Chromosome isolation and microscopic observation forms the basis of cytogenetics and is the primary method by which clinicians detect chromosomal abnormalities in humans. A karyotype is the number and appearance of chromosomes, and includes their length, banding pattern, and centromere position. To obtain a view of an individual’s karyotype, cytologists photograph the chromosomes and then cut and paste each chromosome into a chart, or karyogram. Another name is an ideogram (Figure).
In a given species, we can identify chromosomes by their number, size, centromere position, and banding pattern. In a human karyotype, autosomes or “body chromosomes” (all of the non–sex chromosomes) are generally organized in approximate order of size from largest (chromosome 1) to smallest (chromosome 22). The X and Y chromosomes are not autosomes. However, chromosome 21 is actually shorter than chromosome 22. Researchers discovered this after naming Down syndrome as trisomy 21, reflecting how this disease results from possessing one extra chromosome 21 (three total). Not wanting to change the name of this important disease, scientists retained the numbering of chromosome 21 despite describing it having the shortest set of chromosomes. We may designate the chromosome “arms” projecting from either end of the centromere as short or long, depending on their relative lengths. We abbreviate the short arm p (for “petite”); whereas, we abbreviate the long arm q (because it follows “p” alphabetically). Numbers further subdivide and denote each arm. Using this naming system, we can describe chromosome locations consistently in the scientific literature.
Geneticists Use Karyograms to Identify Chromosomal AberrationsAlthough we refer to Mendel as the “father of modern genetics,” he performed his experiments with none of the tools that the geneticists of today routinely employ. One such powerful cytological technique is karyotyping, a method in which geneticists can identify traits characterized by chromosomal abnormalities from a single cell. To observe an individual’s karyotype, a geneticist first collects a person’s cells (like white blood cells) from a blood sample or other tissue. In the laboratory, he or she stimulates the isolated cells to begin actively dividing. The geneticist then applies the chemical colchicine to cells to arrest condensed chromosomes in metaphase. The geneticist then induces swelling in the cells using a hypotonic solution so the chromosomes spread apart. Finally, the geneticist preserves the sample in a fixative and applies it to a slide.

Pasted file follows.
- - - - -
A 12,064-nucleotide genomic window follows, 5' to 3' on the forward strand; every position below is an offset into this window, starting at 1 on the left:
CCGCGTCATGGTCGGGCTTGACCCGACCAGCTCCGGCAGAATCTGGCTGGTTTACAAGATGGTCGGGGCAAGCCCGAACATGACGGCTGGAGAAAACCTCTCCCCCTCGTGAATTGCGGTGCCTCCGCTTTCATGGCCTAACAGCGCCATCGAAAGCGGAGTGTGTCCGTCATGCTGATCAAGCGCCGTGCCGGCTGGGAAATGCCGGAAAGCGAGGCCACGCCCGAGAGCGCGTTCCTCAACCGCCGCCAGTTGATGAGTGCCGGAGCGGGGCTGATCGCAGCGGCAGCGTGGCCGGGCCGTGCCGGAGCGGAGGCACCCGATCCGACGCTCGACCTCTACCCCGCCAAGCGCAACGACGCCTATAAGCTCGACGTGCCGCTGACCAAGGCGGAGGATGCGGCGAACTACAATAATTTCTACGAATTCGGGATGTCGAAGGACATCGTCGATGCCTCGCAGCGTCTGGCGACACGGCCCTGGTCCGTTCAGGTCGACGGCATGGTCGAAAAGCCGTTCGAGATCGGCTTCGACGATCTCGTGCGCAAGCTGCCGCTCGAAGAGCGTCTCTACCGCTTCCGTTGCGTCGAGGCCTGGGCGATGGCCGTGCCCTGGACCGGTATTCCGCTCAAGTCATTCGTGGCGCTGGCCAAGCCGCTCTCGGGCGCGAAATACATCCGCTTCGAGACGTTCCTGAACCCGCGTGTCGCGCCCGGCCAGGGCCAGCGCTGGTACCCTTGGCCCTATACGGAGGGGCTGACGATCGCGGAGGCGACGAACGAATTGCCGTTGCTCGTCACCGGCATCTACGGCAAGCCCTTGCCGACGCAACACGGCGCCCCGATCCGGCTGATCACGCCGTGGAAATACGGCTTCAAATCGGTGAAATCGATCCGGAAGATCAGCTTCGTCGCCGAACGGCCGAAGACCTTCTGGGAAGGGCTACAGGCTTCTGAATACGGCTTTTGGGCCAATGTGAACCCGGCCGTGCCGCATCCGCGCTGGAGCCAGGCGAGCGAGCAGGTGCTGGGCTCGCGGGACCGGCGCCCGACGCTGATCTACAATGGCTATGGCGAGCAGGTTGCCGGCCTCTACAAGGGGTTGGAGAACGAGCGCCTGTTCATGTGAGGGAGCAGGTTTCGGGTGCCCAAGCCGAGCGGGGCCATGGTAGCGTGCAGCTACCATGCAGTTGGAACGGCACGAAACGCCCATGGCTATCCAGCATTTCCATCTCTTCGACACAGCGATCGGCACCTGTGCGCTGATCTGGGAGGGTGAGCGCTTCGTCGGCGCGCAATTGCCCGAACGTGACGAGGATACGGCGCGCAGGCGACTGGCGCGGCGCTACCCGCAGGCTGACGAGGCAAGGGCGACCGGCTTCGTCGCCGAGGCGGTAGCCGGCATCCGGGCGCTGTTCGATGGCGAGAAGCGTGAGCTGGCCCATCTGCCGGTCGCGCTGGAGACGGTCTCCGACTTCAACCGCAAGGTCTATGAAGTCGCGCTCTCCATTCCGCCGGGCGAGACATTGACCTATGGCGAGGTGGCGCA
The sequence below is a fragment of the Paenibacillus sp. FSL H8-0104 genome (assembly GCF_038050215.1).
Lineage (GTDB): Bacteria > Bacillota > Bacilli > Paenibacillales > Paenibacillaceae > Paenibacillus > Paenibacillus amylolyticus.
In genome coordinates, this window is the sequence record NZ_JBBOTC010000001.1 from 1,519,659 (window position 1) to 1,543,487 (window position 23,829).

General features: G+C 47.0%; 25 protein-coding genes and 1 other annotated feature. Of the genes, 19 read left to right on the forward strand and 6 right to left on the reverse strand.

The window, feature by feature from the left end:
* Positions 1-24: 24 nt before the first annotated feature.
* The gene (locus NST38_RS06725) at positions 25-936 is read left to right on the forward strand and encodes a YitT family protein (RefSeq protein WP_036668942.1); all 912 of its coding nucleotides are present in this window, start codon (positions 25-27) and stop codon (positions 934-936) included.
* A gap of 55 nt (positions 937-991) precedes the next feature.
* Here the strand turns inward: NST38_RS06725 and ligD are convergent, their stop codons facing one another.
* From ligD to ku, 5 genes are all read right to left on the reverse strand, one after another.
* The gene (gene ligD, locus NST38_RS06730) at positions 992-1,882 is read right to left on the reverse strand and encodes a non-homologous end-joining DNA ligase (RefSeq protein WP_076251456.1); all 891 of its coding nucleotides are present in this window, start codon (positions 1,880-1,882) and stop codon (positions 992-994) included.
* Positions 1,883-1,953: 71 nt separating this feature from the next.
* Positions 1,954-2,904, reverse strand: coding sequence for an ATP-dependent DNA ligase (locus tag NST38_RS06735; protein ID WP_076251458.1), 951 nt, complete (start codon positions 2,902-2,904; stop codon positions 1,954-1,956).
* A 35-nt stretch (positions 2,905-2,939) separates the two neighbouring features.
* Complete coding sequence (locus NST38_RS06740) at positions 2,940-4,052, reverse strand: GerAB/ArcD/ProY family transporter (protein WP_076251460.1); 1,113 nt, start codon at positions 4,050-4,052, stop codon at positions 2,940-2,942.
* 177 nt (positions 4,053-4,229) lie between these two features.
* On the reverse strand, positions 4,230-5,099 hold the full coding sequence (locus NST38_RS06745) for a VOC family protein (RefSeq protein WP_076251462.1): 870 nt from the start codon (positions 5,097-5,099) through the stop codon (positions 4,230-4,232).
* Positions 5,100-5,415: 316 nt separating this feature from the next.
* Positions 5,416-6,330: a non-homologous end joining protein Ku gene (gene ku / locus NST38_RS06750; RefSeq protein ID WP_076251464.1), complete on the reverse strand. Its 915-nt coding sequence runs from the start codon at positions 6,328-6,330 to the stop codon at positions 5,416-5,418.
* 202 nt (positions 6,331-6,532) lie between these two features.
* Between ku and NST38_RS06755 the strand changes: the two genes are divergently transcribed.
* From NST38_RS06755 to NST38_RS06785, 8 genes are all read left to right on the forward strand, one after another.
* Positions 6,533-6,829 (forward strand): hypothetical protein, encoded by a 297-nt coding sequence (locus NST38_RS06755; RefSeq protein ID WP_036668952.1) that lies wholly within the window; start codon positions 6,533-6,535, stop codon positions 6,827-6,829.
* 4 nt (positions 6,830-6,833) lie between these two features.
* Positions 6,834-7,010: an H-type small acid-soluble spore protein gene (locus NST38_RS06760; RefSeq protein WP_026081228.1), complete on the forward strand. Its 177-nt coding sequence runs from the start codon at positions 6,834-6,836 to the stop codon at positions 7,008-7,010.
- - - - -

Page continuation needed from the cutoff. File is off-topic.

The geneticist then stains chromosomes with one of several dyes to better visualize each chromosome pair's distinct and reproducible banding patterns. Following staining, the geneticist views the chromosomes using bright-field microscopy. A common stain choice is the Giemsa stain. Giemsa staining results in approximately 400–800 bands (of tightly coiled DNA and condensed proteins) arranged along all 23 chromosome pairs. An experienced geneticist can identify each band. In addition to the banding patterns, geneticists further identify chromosomes on the basis of size and centromere location. To obtain the classic depiction of the karyotype in which homologous chromosome pairs align in numerical order from longest to shortest, the geneticist obtains a digital image, identifies each chromosome, and manually arranges the chromosomes into this pattern (Figure).
At its most basic, the karyogram may reveal genetic abnormalities in which an individual has too many or too few chromosomes per cell. Examples of this are Down Syndrome, which one identifies by a third copy of chromosome 21, and Turner Syndrome, which has the presence of only one X chromosome in women instead of the normal two characterizes. Geneticists can also identify large DNA deletions or insertions. For instance, geneticists can identify Jacobsen Syndrome—which involves distinctive facial features as well as heart and bleeding defects—by a deletion on chromosome 11. Finally, the karyotype can pinpoint translocations, which occur when a segment of genetic material breaks from one chromosome and reattaches to another chromosome or to a different part of the same chromosome. Translocations are implicated in certain cancers, including chronic myelogenous leukemia.
During Mendel’s lifetime, inheritance was an abstract concept that one could only infer by performing crosses and observing the traits that offspring expressed. By observing a karyogram, today’s geneticists can actually visualize an individual's chromosomal composition to confirm or predict genetic abnormalities in offspring, even before birth.